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Can’t Fall Asleep? Probiotics Can Help

OptiBac - Fall Asleep Probiotics

The internal microbes in our gut are influenced by disruptions to our sleep patterns, but scientists are beginning to realise that it could also be the other way around: An unhealthy gut can affect the quality and duration of our sleep.

Our gut influences our body

We already know that our gut has an impact on, or is influenced by, a variety of neurological functions including:

  • Mood – an imbalance of gut microbes has been linked to anxiety and depression.
  • Pain – an unhealthy gut has been linked with an increased sensitivity to pain.
  • Stress – feelings of stress have been shown to lead to dysbiosis, an imbalance of good and bad bacteria in the gut.

Sleep influences our gut

We also know that disruptions to our sleep can cause health issues such as:

  • Obesity – sleep deprivation is known to affect the way we control our food intake. Not enough sleep can lead to a decrease in leptin (the ‘feel full’ hormone) and an increase in ghrelin (the ‘still hungry’ hormone), which encourages us to go on eating.
  • Sleep apnea – a prolonged pattern of disrupted breathing, such as that experienced by sufferers of OSA (Obstructive Sleep Apnea), has been shown in mice to result in major changes to the gut’s microbiota.
  • Leaky gut – poor sleep due to a melatonin deficiency (an essential sleep hormone) has been linked to an increased permeability of the gut, which is associated with several diseases.

So does our gut influence sleep?

Based on the relationship between sleep and the gut, researchers are beginning to ask, does the gut have a direct influence on our sleep? Studies suggest the answer is likely to be yes.

Researchers at the University of Colorado found that rats fed with prebiotics (a food source for bacteria) experienced an increase in good gut bacteria after just one month, and were sleeping better than the control rats. This suggests that the improvement in gut heath led to an improvement in their sleep as well.

In a recent BBC television documentary, Dr Michael Mosley then tested this theory by taking prebiotics for five days. He saw an improvement in his sleep as a result, with his ‘awake time’ down to just 8% from 21%.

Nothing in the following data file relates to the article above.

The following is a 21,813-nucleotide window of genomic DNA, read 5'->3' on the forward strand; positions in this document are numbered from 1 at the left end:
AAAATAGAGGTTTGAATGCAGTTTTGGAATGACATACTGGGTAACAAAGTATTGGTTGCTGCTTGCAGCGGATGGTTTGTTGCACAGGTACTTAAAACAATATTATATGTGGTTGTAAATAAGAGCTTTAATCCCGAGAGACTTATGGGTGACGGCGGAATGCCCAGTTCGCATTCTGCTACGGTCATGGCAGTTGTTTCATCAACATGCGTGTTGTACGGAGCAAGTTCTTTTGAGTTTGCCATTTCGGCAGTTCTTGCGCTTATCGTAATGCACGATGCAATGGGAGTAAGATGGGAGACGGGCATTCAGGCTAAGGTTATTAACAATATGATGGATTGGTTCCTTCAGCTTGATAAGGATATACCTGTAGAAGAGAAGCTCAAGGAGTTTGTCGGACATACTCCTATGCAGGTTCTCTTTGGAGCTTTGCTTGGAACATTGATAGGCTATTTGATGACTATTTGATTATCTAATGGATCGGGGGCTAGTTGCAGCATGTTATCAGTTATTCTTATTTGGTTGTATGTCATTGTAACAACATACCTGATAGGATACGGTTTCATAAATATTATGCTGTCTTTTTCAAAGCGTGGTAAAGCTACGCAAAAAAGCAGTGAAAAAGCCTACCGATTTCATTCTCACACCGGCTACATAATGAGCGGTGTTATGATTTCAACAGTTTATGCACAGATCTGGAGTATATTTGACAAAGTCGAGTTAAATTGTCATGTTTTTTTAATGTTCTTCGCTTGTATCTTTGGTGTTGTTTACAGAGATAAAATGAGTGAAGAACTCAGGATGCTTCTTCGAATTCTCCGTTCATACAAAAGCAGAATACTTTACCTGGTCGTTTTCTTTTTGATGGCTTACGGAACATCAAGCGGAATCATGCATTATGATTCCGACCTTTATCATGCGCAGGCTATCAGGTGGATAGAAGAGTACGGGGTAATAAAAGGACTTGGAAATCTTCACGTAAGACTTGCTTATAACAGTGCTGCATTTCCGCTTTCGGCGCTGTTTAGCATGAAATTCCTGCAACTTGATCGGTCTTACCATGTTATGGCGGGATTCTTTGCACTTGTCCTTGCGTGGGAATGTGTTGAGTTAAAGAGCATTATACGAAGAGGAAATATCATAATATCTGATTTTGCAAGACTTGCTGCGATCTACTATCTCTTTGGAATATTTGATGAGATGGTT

While these experiments are far from conclusive, they do suggest a link between gut health and sleep health, and with more research undertaken every day, these suspicions could soon be confirmed.

The role of prebiotics and probiotics

Scientists already know that the way to achieve a healthy gut is through the use of prebiotics and probiotics.

Prebiotics are indigestible fibres which gut bacteria love to eat. They are found in plant-based foods such as lentils, chickpeas, green peas, artichokes, apples, oats, asparagus, honey and avocados, and by increasing our intake of these foods, we can help to grow healthy bacteria in our gut.

Probiotics are live beneficial bacteria that are introduced into the gut in the form of supplements. These also encourage the growth of healthy bacteria. Probiotics also produce and regulate various hormones which have an impact on our sleep, including Melatonin, Serotonin, GABA and Cortisol.

There are probiotics to suit every type of person and situation.OptiBac Probiotics for example, produce a complete range of gut health products including probiotics that reduce bloating and diarrhea, boost immunity against colds and flu, reverse the imbalance created by antibiotics and maintain overall intestinal health.

So, while the jury is out regarding the link between gut health and sleep health, creating a healthy gut through a combination of prebiotics and probiotics would seem to be a beneficial course of action.

Other ways to improve sleep

We can also help to improve our sleep by other means such as:

  • Waking up and going to bed at the same time every day to stabilise your Circadian rhythm.
  • Avoiding alcohol, which is known to disrupt sleep patterns.
  • Keeping your bedroom cool, as some research has suggested that a drop in temperature can improve sleep quality.
  • Removing all electronic equipment (TVs, phones, tablets etc) from your bedroom to reduce exposure to light and help you wind down before sleep.
  • Avoiding late night snacking, particularly anything high in sugar content.
  • Relaxing before bedtime by going for a walk, cooking or listening to music – or doing anything that reduces stress.

While the results of studies into a relationship between gut health and sleep health are promising, more large-scale research on humans needs to be undertaken for a significant link to be proven.

But in the meantime, eating the right foods, avoiding stress and taking a regular probiotic supplement will keep your gut healthy, and perhaps come with the silver lining of a good night’s sleep.